Why Your Golden Years Come with a Higher Risk of STDs 

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While most people entering the retirement phase picture relaxing walks on the beach, extended vacations to new and exciting locations, and afternoons filled with enjoyable activities like pickleball or barbeque, another underlying issue has emerged in recent years. The rate of STDs among those 55 years or older is steadily increasing. 

Gonorrhea alone, not to mention many other STDs, has increased by over sevenfold since the numbers in 2010. With such an increase, there are concerns that this generation, well-deserving of much-needed rest, will lead to higher instances via a trickle-down effect. 

Why is this happening? There are several reasons to consider when looking at those over 55 years of age. The first of which is pretty straightforward. Older Americans are having more sex than generations before them.

This could be because we are all paying far more attention to our well-being than ever before, but it also has to do with modern medication and healthcare. We have found many notable methods for extending lifespan and making those years far more rewarding than in the past.  

Imagine being an older person who has worked all their lives and suddenly is faced with all the free time in the world. Now, combine that with modern ED (erectile dysfunction) medication, and you have a potent mixture for increasing sexual activity.

While many healthcare professionals struggled to adjust to a remote or telehealth situation during COVID-19, we now see endless companies offering online physician consultations for a little blue pill in the mailbox a few days later. 

Then, there is the concern over unprotected sex. You would think that an increase in STDs would also be an increase in wearing prophylactics or using some form of protection during intimate activity. The reality is precisely the opposite. 

Consider the generation of those 55 years or older. That would put younger participants in this bracket born in 1969. Older participants only go back further in time.

This was during years when sex education wasn’t as available as it is now. People didn’t discuss sex and the mass proliferation of STDs. Many of the women’s health classes during this time still showed videos of women wearing full belts attached to pads instead of modern tampons or winged pantyliners.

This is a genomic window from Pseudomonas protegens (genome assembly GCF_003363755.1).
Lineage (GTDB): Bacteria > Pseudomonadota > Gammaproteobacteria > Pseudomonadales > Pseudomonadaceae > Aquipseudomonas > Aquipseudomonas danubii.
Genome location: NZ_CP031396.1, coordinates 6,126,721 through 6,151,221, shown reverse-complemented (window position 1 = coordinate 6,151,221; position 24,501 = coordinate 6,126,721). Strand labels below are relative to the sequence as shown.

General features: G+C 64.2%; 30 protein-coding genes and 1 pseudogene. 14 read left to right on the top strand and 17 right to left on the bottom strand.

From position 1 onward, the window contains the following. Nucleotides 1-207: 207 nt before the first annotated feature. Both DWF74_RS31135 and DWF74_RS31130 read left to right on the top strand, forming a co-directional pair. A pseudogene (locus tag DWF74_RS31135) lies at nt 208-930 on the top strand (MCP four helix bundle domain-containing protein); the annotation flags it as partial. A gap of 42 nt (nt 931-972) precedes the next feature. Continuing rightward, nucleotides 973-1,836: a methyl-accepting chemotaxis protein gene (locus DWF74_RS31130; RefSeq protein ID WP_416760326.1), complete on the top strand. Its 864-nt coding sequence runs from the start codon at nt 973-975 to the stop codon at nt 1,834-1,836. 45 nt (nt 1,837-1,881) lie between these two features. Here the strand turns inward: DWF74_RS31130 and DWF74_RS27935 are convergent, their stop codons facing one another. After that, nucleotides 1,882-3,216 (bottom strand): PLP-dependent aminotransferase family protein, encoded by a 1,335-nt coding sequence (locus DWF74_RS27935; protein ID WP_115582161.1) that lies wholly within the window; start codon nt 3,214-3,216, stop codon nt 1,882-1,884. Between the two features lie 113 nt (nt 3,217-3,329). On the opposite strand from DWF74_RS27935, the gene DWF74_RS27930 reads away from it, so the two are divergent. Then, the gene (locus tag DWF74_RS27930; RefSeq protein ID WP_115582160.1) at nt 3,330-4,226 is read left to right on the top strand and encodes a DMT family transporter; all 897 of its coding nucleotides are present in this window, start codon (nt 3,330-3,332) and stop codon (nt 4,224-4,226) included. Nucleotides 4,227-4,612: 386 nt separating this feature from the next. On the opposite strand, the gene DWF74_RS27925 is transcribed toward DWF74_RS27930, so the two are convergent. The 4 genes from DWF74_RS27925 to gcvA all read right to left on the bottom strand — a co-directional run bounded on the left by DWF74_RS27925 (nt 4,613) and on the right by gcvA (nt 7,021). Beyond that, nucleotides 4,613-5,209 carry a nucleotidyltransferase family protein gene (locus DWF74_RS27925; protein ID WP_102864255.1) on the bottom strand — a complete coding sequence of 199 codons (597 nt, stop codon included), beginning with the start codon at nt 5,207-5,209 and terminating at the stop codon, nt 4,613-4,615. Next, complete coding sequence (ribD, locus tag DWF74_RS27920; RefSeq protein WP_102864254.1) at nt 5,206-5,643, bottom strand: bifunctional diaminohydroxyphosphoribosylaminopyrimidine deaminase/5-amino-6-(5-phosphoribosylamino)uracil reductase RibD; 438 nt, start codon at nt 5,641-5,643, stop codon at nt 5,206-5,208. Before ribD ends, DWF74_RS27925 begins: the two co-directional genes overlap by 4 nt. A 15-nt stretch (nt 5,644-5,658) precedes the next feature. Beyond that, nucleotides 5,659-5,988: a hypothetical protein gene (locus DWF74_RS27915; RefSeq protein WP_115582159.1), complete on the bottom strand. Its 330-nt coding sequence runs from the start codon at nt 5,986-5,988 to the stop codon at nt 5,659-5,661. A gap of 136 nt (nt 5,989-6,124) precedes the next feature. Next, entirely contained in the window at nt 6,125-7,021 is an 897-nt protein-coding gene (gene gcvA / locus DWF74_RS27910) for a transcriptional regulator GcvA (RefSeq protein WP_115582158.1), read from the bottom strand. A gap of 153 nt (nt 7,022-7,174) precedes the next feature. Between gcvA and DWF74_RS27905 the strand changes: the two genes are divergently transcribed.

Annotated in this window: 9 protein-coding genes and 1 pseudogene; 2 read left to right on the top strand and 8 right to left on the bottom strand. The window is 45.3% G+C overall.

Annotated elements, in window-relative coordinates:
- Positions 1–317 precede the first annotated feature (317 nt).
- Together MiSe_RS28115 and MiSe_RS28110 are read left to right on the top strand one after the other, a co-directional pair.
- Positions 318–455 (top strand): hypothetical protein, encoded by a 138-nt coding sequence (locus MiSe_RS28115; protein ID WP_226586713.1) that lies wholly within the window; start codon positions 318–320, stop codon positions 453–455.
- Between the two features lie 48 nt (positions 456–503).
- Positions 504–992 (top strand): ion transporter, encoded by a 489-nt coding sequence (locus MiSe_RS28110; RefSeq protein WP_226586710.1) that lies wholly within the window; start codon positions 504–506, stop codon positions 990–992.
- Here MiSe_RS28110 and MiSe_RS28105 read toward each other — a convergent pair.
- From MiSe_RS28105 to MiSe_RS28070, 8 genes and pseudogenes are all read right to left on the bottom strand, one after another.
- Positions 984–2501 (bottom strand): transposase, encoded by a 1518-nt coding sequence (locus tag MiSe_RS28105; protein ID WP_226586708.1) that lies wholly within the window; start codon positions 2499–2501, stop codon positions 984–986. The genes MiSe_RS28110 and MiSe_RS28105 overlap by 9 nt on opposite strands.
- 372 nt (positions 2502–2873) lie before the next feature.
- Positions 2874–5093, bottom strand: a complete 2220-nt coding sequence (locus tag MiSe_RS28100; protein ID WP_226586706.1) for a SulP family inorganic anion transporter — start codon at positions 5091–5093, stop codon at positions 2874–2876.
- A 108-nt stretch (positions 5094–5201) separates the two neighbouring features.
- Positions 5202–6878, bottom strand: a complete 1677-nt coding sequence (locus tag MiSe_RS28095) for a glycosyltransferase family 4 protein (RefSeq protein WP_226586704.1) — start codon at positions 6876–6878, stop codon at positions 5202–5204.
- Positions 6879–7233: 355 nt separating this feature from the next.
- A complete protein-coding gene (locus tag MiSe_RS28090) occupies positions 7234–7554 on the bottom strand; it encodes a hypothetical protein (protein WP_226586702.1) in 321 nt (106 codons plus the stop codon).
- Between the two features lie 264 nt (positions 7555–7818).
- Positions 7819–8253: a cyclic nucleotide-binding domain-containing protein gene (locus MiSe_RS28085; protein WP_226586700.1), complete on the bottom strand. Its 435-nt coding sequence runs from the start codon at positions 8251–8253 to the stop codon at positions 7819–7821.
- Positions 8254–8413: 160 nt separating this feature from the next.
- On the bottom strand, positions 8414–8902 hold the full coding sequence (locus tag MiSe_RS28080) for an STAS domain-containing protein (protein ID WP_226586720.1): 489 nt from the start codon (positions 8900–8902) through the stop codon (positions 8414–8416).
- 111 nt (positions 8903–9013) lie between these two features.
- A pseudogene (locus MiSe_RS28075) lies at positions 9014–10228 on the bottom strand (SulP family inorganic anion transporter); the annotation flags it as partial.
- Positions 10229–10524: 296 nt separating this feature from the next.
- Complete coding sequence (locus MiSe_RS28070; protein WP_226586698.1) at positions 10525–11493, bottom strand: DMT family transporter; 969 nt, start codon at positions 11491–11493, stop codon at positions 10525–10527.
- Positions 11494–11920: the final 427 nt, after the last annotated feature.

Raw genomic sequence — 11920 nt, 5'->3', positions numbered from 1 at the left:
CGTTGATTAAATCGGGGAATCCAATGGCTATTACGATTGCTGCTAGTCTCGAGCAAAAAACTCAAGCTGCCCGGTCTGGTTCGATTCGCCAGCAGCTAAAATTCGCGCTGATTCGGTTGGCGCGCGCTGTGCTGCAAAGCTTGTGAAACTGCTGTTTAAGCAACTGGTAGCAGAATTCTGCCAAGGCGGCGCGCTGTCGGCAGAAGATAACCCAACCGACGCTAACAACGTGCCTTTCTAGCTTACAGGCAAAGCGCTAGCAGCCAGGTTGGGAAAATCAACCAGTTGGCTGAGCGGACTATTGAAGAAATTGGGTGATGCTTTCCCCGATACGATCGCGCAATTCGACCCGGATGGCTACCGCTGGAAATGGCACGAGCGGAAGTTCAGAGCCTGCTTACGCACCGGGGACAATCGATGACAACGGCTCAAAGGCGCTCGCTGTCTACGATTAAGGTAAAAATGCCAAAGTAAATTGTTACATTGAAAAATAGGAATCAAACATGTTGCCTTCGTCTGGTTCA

What we are seeing is the free love of the “free love” generation. These are the babies born during the hippie movement. They didn’t experience the HIV/AIDS epidemic until they were in their early teens or late high school. How many high schoolers do you know that watch the current numbers of viral spread outside of the global pandemic? 

Of course, we cannot have this discussion without addressing the perfect solution to modern hook-up culture – the mobile application. Around 19% of online daters use Tinder, with even more leveraging the social power of Bumble or OkCupid to find a quick night’s entertainment. 

Older Americans have been through many things in their personal lives. In many cases, they have had to juggle raising kiddos, endless work hours, and surviving multiple national economic downturns. By the time they reach 55 and are ready to “spread their wings,” the concerns of STDs go well out the window. 

This is why you see ads stating things like “50 is the new 40.” Modern marketing is well aware of the purchasing power and free time those entering retirement age now have. Finally, more divorces are happening to adults over the age of 50 than ever before. Women who may have had only 1-3 sexual partners in the past are discovering new freedom with plenty of men out there single and willing to put in the effort. 

Unfortunately, there is a lot of embarrassment at the doctor/physician level concerning sexual activity over 55. Physicians may not realize their older patients are sexually active or feel like they are having a reverse “birds and bees” conversation with people who were alive during Vietnam and the rise of the Rolling Stones. 

Education and awareness are the best ways to combat this increase in STDs. We need to normalize the idea of speaking to older people about their sexual activity. Not to shame or pass judgment on anyone. That would be highly counterproductive. Simply state here are the facts, and this is how you better protect yourself and your partner(s) from infection. 

We should spend a little government funding on campaigns across social media, dating applications, and TV/streaming services to ensure the population we are targeting understands they can have all the fun they want. Just don’t forget to wrap it up!  

Yes, it may seem a little uncomfortable to give someone in their 50s, 60s, or even 70s the same advice you’d give a 19-year-old college student, but we cannot let discomfort get in the way of good, quality healthcare. 


Written by: Emmanuel J. Osemota 

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